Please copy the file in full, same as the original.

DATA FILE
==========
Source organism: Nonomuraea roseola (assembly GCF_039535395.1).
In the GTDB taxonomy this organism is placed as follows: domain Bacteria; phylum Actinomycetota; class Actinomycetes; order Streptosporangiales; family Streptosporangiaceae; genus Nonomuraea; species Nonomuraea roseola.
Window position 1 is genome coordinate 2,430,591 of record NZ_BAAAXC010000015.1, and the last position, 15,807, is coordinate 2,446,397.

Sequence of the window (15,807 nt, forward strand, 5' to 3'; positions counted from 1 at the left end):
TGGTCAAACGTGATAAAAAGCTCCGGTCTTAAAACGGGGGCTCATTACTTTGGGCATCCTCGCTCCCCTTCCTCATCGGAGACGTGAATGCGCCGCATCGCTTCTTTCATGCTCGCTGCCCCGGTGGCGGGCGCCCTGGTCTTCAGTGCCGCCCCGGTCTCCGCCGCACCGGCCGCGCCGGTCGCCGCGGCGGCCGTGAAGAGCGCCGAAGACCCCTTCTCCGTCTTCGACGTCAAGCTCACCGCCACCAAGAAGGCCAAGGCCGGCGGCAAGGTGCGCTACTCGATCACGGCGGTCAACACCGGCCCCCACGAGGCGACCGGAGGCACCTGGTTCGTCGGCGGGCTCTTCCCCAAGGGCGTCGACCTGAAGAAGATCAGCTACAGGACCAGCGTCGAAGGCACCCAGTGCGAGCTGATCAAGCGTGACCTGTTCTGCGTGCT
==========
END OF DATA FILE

Source organism: Nonomuraea roseola (assembly GCF_039535395.1).
In the GTDB taxonomy this organism is placed as follows: domain Bacteria; phylum Actinomycetota; class Actinomycetes; order Streptosporangiales; family Streptosporangiaceae; genus Nonomuraea; species Nonomuraea roseola.
Window position 1 is genome coordinate 2,430,591 of record NZ_BAAAXC010000015.1, and the last position, 15,807, is coordinate 2,446,397.

Sequence of the window (15,807 nt, forward strand, 5' to 3'; positions counted from 1 at the left end):
TGGTCAAACGTGATAAAAAGCTCCGGTCTTAAAACGGGGGCTCATTACTTTGGGCATCCTCGCTCCCCTTCCTCATCGGAGACGTGAATGCGCCGCATCGCTTCTTTCATGCTCGCTGCCCCGGTGGCGGGCGCCCTGGTCTTCAGTGCCGCCCCGGTCTCCGCCGCACCGGCCGCGCCGGTCGCCGCGGCGGCCGTGAAGAGCGCCGAAGACCCCTTCTCCGTCTTCGACGTCAAGCTCACCGCCACCAAGAAGGCCAAGGCCGGCGGCAAGGTGCGCTACTCGATCACGGCGGTCAACACCGGCCCCCACGAGGCGACCGGAGGCACCTGGTTCGTCGGCGGGCTCTTCCCCAAGGGCGTCGACCTGAAGAAGATCAGCTACAGGACCAGCGTCGAAGGCACCCAGTGCGAGCTGATCAAGCGTGACCTGTTCTGCGTGCT